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Books by Stephen Crowley

Louisiana Reviews

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Is Russia’s working class the ballast of stability for the Putin regime, or combustible material that might sink the ship of state? Putin's Labor Dilemma investigates how the fear of labor protest has inhibited substantial economic transformation in Russia. Putin boasts he has the backing of workers in the country's industrial heartland, but as economic growth slows, reviving the economy will require restructuring Russia's industrial landscape. Yet doing so threatens to generate protest and instability from a key regime constituency. However, continuing to prop up Russia's Soviet-era workplaces could well lead to declining wages and economic stagnation, likewise threatening protest and instability.

Democratization in the developing and postcommunist world has yielded limited gains for labor. Explanations for this phenomenon have focused on the effect of economic crisis and globalization on the capacities of unions to become influential political actors and to secure policies that benefit their members. In contrast, the contributors to Working through the Past highlight the critical role that authoritarian legacies play in shaping labor politics in new democracies, providing the first cross-regional analysis of the impact of authoritarianism on labor, focusing on East and Southeast Asia, Eastern Europe, and Latin America.


James Belle | Author

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After decades as the official 'ruling class' of ostensible 'workers' states,' labor in Eastern Europe has fallen dramatically. Although the painful consequences of market transformation have hit workers hardest of all, protests have been surprisingly few and ineffective. Many years after the start of the transition, trade unions are among the weakest institutions of postcommunist society, unable to influence policymaking or secure material rewards for workers. Why, given unprecedented political freedoms coupled with such adverse economic change, has labor been so quiescent since the fall of communism in Eastern Europe? And what are the political consequences of that weakness for societies trying to build lasting democracies? This book, through the use of comparative case studies, explores the causes, extent, significance, and implications of this weakness.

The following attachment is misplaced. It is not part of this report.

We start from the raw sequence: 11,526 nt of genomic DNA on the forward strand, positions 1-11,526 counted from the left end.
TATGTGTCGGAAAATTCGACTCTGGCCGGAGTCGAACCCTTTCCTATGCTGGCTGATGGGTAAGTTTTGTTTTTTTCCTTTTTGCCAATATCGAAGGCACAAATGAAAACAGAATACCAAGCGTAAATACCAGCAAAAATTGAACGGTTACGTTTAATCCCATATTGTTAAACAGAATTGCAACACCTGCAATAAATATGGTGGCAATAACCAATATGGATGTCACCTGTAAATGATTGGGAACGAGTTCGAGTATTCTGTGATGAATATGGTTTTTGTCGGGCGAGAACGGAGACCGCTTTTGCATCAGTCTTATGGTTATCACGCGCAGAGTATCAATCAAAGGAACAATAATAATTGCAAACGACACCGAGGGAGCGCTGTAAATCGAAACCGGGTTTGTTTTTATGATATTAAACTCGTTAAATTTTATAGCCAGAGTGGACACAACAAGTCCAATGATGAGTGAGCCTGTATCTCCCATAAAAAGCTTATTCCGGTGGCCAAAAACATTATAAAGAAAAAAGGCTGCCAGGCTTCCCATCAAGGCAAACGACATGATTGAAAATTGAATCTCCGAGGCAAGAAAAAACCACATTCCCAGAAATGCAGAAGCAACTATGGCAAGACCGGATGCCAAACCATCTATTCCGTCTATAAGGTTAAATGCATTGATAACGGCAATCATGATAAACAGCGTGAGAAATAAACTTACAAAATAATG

Well after the disintegration of the Communist Party and the Soviet state—and through several years of economic collapse—industrial workers in almost every sector of the former Soviet Union have remained quiescent and the same ineffective and unpopular trade unions still hold a virtual monopoly on worker's representation. Why? While many argue that labor is a central variable in the development of economic and political systems, little is known about workers in the states of the former Soviet Union since the fall of Communism. In a comparative study of two groups of industrial workers—the coal miners and steelworkers—at the end of the Soviet era, Stephen Crowley sheds light on where these workers have been and where they are going.

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